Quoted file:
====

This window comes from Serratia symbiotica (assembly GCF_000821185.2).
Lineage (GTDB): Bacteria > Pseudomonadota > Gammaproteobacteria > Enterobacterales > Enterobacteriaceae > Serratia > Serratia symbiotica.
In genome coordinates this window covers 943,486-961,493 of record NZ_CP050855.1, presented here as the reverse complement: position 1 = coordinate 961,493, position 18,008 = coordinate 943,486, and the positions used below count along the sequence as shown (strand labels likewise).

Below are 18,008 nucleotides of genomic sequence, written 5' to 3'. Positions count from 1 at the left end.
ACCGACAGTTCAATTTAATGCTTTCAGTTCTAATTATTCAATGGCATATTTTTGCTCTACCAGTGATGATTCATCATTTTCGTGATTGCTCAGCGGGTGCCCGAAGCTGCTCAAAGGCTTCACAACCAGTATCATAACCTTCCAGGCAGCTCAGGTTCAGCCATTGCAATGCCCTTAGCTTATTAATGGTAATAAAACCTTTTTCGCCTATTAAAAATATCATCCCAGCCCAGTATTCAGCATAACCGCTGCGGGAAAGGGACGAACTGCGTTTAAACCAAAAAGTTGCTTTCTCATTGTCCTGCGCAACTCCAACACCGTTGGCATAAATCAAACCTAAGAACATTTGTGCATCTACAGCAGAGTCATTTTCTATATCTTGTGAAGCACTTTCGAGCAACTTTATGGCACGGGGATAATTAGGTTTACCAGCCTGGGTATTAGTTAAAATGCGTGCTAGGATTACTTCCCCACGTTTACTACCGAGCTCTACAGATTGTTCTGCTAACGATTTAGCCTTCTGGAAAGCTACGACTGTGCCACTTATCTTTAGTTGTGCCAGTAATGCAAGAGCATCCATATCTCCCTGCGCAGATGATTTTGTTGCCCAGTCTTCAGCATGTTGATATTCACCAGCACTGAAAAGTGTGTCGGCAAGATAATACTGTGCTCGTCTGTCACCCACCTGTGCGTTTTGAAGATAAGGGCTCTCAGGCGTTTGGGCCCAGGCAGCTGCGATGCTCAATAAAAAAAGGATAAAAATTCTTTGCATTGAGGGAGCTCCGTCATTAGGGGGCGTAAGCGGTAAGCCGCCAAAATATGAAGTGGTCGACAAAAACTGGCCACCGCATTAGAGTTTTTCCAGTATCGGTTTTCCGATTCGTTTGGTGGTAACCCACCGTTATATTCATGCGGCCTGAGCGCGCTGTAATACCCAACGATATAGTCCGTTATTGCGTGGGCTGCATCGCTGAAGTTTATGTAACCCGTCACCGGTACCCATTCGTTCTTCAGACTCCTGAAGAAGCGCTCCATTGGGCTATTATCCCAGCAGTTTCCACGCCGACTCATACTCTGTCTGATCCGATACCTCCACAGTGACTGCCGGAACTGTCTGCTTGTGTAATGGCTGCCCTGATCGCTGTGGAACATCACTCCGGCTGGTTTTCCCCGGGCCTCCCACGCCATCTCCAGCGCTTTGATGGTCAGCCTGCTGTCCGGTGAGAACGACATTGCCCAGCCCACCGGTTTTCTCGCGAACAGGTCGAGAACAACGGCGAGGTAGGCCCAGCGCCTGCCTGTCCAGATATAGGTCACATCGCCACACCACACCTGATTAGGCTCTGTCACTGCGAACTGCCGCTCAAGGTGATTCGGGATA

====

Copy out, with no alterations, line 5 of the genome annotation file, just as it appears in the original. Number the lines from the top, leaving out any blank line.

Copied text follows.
ACCGACAGTTCAATTTAATGCTTTCAGTTCTAATTATTCAATGGCATATTTTTGCTCTACCAGTGATGATTCATCATTTTCGTGATTGCTCAGCGGGTGCCCGAAGCTGCTCAAAGGCTTCACAACCAGTATCATAACCTTCCAGGCAGCTCAGGTTCAGCCATTGCAATGCCCTTAGCTTATTAATGGTAATAAAACCTTTTTCGCCTATTAAAAATATCATCCCAGCCCAGTATTCAGCATAACCGCTGCGGGAAAGGGACGAACTGCGTTTAAACCAAAAAGTTGCTTTCTCATTGTCCTGCGCAACTCCAACACCGTTGGCATAAATCAAACCTAAGAACATTTGTGCATCTACAGCAGAGTCATTTTCTATATCTTGTGAAGCACTTTCGAGCAACTTTATGGCACGGGGATAATTAGGTTTACCAGCCTGGGTATTAGTTAAAATGCGTGCTAGGATTACTTCCCCACGTTTACTACCGAGCTCTACAGATTGTTCTGCTAACGATTTAGCCTTCTGGAAAGCTACGACTGTGCCACTTATCTTTAGTTGTGCCAGTAATGCAAGAGCATCCATATCTCCCTGCGCAGATGATTTTGTTGCCCAGTCTTCAGCATGTTGATATTCACCAGCACTGAAAAGTGTGTCGGCAAGATAATACTGTGCTCGTCTGTCACCCACCTGTGCGTTTTGAAGATAAGGGCTCTCAGGCGTTTGGGCCCAGGCAGCTGCGATGCTCAATAAAAAAAGGATAAAAATTCTTTGCATTGAGGGAGCTCCGTCATTAGGGGGCGTAAGCGGTAAGCCGCCAAAATATGAAGTGGTCGACAAAAACTGGCCACCGCATTAGAGTTTTTCCAGTATCGGTTTTCCGATTCGTTTGGTGGTAACCCACCGTTATATTCATGCGGCCTGAGCGCGCTGTAATACCCAACGATATAGTCCGTTATTGCGTGGGCTGCATCGCTGAAGTTTATGTAACCCGTCACCGGTACCCATTCGTTCTTCAGACTCCTGAAGAAGCGCTCCATTGGGCTATTATCCCAGCAGTTTCCACGCCGACTCATACTCTGTCTGATCCGATACCTCCACAGTGACTGCCGGAACTGTCTGCTTGTGTAATGGCTGCCCTGATCGCTGTGGAACATCACTCCGGCTGGTTTTCCCCGGGCCTCCCACGCCATCTCCAGCGCTTTGATGGTCAGCCTGCTGTCCGGTGAGAACGACATTGCCCAGCCCACCGGTTTTCTCGCGAACAGGTCGAGAACAACGGCGAGGTAGGCCCAGCGCCTGCCTGTCCAGATATAGGTCACATCGCCACACCACACCTGATTAGGCTCTGTCACTGCGAACTGCCGCTCAAGGTGATTCGGGATA